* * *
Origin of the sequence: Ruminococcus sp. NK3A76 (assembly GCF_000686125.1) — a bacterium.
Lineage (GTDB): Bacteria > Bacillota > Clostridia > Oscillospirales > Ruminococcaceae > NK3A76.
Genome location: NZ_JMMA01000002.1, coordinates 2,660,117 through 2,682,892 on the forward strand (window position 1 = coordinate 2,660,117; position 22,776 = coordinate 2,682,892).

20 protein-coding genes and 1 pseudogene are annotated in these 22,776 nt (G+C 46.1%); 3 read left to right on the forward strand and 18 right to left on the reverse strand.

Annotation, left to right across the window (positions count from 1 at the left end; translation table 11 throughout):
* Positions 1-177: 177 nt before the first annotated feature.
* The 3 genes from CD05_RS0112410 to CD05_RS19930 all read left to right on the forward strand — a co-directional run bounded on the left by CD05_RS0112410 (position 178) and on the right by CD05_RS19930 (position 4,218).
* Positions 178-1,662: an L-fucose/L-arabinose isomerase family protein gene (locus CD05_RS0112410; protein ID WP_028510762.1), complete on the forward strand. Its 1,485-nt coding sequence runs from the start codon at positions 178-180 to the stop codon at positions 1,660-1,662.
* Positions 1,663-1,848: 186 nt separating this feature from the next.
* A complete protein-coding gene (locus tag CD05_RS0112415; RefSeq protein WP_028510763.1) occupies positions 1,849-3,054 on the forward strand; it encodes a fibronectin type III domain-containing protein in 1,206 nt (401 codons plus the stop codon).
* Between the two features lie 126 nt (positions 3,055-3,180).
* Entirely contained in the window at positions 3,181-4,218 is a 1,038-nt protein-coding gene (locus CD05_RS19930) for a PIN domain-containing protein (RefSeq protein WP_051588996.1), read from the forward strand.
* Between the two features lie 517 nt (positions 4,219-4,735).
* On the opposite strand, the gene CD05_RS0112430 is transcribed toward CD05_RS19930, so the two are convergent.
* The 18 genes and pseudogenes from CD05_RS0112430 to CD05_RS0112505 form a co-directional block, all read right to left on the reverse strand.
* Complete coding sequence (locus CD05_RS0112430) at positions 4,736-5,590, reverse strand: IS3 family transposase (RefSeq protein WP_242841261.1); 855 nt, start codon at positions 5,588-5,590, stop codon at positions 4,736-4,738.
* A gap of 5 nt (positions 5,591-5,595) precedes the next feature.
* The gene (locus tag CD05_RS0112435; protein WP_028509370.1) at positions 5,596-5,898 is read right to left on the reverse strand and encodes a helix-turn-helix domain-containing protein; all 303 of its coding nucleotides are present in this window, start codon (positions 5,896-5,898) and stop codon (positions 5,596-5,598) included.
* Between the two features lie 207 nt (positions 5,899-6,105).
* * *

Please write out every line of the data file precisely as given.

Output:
Origin of the sequence: Ruminococcus sp. NK3A76 (assembly GCF_000686125.1) — a bacterium.
Lineage (GTDB): Bacteria > Bacillota > Clostridia > Oscillospirales > Ruminococcaceae > NK3A76.
Genome location: NZ_JMMA01000002.1, coordinates 2,660,117 through 2,682,892 on the forward strand (window position 1 = coordinate 2,660,117; position 22,776 = coordinate 2,682,892).

20 protein-coding genes and 1 pseudogene are annotated in these 22,776 nt (G+C 46.1%); 3 read left to right on the forward strand and 18 right to left on the reverse strand.

Annotation, left to right across the window (positions count from 1 at the left end; translation table 11 throughout):
* Positions 1-177: 177 nt before the first annotated feature.
* The 3 genes from CD05_RS0112410 to CD05_RS19930 all read left to right on the forward strand — a co-directional run bounded on the left by CD05_RS0112410 (position 178) and on the right by CD05_RS19930 (position 4,218).
* Positions 178-1,662: an L-fucose/L-arabinose isomerase family protein gene (locus CD05_RS0112410; protein ID WP_028510762.1), complete on the forward strand. Its 1,485-nt coding sequence runs from the start codon at positions 178-180 to the stop codon at positions 1,660-1,662.
* Positions 1,663-1,848: 186 nt separating this feature from the next.
* A complete protein-coding gene (locus tag CD05_RS0112415; RefSeq protein WP_028510763.1) occupies positions 1,849-3,054 on the forward strand; it encodes a fibronectin type III domain-containing protein in 1,206 nt (401 codons plus the stop codon).
* Between the two features lie 126 nt (positions 3,055-3,180).
* Entirely contained in the window at positions 3,181-4,218 is a 1,038-nt protein-coding gene (locus CD05_RS19930) for a PIN domain-containing protein (RefSeq protein WP_051588996.1), read from the forward strand.
* Between the two features lie 517 nt (positions 4,219-4,735).
* On the opposite strand, the gene CD05_RS0112430 is transcribed toward CD05_RS19930, so the two are convergent.
* The 18 genes and pseudogenes from CD05_RS0112430 to CD05_RS0112505 form a co-directional block, all read right to left on the reverse strand.
* Complete coding sequence (locus CD05_RS0112430) at positions 4,736-5,590, reverse strand: IS3 family transposase (RefSeq protein WP_242841261.1); 855 nt, start codon at positions 5,588-5,590, stop codon at positions 4,736-4,738.
* A gap of 5 nt (positions 5,591-5,595) precedes the next feature.
* The gene (locus tag CD05_RS0112435; protein WP_028509370.1) at positions 5,596-5,898 is read right to left on the reverse strand and encodes a helix-turn-helix domain-containing protein; all 303 of its coding nucleotides are present in this window, start codon (positions 5,896-5,898) and stop codon (positions 5,596-5,598) included.
* Between the two features lie 207 nt (positions 5,899-6,105).